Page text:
Thank you to Mitchell Levin for his letter to the editor published in the June 6th edition of the Gazette.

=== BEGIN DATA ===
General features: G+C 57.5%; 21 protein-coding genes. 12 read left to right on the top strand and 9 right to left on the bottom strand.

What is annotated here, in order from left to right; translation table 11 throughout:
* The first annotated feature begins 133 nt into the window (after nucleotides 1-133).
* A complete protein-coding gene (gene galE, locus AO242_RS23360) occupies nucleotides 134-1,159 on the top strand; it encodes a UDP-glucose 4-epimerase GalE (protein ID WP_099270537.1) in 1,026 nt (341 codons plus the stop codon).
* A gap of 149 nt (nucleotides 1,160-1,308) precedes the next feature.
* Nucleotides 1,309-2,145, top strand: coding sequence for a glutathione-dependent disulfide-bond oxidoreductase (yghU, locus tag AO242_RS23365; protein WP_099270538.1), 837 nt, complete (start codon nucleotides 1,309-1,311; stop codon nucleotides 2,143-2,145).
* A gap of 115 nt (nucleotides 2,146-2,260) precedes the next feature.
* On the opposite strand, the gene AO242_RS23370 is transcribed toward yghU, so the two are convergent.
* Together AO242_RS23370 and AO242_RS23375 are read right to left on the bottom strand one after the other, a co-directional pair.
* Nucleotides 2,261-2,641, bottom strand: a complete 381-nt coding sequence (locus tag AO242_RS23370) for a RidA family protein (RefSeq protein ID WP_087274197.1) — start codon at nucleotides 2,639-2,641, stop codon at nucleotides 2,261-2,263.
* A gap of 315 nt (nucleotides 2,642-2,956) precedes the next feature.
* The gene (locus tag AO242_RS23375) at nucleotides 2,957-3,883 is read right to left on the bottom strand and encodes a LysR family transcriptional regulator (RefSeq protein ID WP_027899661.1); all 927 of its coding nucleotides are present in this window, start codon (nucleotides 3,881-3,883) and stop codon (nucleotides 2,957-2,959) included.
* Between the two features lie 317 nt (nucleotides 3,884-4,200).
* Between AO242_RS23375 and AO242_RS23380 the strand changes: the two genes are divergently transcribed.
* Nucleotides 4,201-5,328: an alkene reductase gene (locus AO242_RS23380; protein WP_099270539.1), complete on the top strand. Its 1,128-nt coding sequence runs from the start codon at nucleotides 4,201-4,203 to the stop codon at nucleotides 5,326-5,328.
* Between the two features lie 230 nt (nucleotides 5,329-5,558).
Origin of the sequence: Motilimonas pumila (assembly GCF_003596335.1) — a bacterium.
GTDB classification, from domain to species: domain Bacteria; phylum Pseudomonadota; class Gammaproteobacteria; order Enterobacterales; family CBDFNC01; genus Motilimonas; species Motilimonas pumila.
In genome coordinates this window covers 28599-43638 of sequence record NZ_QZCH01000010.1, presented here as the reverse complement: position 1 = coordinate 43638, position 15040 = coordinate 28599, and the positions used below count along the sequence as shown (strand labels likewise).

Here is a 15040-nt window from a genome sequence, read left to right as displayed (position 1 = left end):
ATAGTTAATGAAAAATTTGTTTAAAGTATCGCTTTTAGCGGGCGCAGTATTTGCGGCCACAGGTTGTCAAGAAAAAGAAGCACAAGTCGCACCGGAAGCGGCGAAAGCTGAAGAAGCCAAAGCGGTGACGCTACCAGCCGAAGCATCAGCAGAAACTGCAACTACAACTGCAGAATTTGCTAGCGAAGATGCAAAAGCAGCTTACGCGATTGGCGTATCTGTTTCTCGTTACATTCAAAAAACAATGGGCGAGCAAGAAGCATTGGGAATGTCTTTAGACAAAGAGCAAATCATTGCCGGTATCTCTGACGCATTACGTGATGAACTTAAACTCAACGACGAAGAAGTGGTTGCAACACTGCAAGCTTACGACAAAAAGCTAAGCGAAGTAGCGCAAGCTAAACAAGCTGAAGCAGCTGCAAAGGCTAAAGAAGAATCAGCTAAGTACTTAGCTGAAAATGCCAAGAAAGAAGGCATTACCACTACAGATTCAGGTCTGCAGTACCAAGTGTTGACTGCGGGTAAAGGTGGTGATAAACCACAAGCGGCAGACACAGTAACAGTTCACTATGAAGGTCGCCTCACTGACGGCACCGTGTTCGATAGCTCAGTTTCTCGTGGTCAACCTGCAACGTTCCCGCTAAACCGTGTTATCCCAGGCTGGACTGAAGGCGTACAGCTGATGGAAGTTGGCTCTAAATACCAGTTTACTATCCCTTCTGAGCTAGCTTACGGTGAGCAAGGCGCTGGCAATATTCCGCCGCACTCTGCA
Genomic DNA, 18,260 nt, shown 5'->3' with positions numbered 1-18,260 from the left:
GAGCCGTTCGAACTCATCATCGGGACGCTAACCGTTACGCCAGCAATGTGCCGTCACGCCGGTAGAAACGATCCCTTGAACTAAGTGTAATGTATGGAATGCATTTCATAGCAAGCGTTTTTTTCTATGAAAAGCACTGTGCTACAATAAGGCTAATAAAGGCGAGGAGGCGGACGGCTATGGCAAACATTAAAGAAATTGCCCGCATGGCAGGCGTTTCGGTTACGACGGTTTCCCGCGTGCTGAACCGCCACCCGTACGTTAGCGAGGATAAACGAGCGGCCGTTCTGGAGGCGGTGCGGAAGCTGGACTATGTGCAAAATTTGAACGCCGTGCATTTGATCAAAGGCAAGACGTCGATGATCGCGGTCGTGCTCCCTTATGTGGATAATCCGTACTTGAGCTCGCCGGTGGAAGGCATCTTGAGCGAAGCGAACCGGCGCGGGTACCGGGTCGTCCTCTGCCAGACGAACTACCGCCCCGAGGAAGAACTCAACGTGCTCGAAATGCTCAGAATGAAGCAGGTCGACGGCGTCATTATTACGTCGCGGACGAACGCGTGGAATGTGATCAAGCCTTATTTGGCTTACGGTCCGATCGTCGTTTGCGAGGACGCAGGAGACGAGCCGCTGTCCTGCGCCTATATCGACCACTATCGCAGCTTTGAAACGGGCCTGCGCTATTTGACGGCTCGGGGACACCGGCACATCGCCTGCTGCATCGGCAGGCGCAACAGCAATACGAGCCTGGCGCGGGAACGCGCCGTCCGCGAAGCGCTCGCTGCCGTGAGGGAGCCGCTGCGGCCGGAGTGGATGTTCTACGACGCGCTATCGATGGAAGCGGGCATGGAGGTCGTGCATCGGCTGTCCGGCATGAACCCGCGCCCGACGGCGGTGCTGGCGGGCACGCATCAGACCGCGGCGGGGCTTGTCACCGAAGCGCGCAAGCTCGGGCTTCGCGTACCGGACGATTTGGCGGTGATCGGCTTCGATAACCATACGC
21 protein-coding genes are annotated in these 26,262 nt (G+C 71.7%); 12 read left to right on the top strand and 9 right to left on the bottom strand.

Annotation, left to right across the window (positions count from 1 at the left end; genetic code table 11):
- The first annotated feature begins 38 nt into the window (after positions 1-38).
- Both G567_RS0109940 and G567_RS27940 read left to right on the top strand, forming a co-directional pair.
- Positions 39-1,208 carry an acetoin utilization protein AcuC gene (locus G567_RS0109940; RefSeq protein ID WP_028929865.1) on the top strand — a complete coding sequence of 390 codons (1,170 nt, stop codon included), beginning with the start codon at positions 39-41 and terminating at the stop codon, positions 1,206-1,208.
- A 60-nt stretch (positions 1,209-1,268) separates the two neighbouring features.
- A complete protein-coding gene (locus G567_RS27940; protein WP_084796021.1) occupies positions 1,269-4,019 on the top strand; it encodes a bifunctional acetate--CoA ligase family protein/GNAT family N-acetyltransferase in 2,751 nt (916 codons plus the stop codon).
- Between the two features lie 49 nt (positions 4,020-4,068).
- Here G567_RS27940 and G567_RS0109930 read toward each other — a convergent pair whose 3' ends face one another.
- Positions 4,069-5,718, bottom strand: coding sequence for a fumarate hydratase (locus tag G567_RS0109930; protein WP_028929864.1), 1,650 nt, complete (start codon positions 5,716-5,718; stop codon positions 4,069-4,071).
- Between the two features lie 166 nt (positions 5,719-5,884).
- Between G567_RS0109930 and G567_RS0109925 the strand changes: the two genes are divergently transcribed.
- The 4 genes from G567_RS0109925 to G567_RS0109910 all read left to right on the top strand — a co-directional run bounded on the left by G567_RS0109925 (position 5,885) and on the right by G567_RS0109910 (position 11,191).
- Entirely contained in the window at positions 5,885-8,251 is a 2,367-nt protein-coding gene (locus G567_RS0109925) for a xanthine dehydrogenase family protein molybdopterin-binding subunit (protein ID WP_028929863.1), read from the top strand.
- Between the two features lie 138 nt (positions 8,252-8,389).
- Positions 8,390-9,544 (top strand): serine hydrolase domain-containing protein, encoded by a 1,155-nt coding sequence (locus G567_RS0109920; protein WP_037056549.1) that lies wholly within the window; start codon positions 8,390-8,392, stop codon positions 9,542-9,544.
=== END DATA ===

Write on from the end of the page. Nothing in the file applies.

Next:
“On June 6, we will be celebrating the 75th anniversary of the Normandy invasion, one of the greatest moments in our history. In Cedar Rapids, we have the unique opportunity to say thanks to one of those who stormed ashore on Omaha Beach. Marion native, Captain Bert Katz, who is living here in Cedar Rapids and his platoon hit Easy Red Sector of Omaha Beach, where the worst fighting of the day took place, at H hour plus seven. In other words, they were under enemy fire seven minutes after D-Day had begun. Within a short period of time, Katz had lost twenty-three of his men and he was wounded. But they hung on, doing their job under withering fire. Katz led his men across Europe including the decisive Battle of the Bulge where ordinary GI’s turned disaster into a stunning victory. A citizen soldier, Katz came home, took off his uniform, became a successful businessman, raised a family and helped to improve the community. Besides thanking Katz for his service on D-Day, we should thank him for standing up for the cause of racial justice. That platoon he commanded was an all African-American unit. In the days of the segregated army there were plenty of people who did not think African-Americans could cut it as soldiers and plenty of officers shunned those commands. Not Katz. And in that he showed a moral courage on the same level as the physical courage when he led his men across that Normandy Beach.”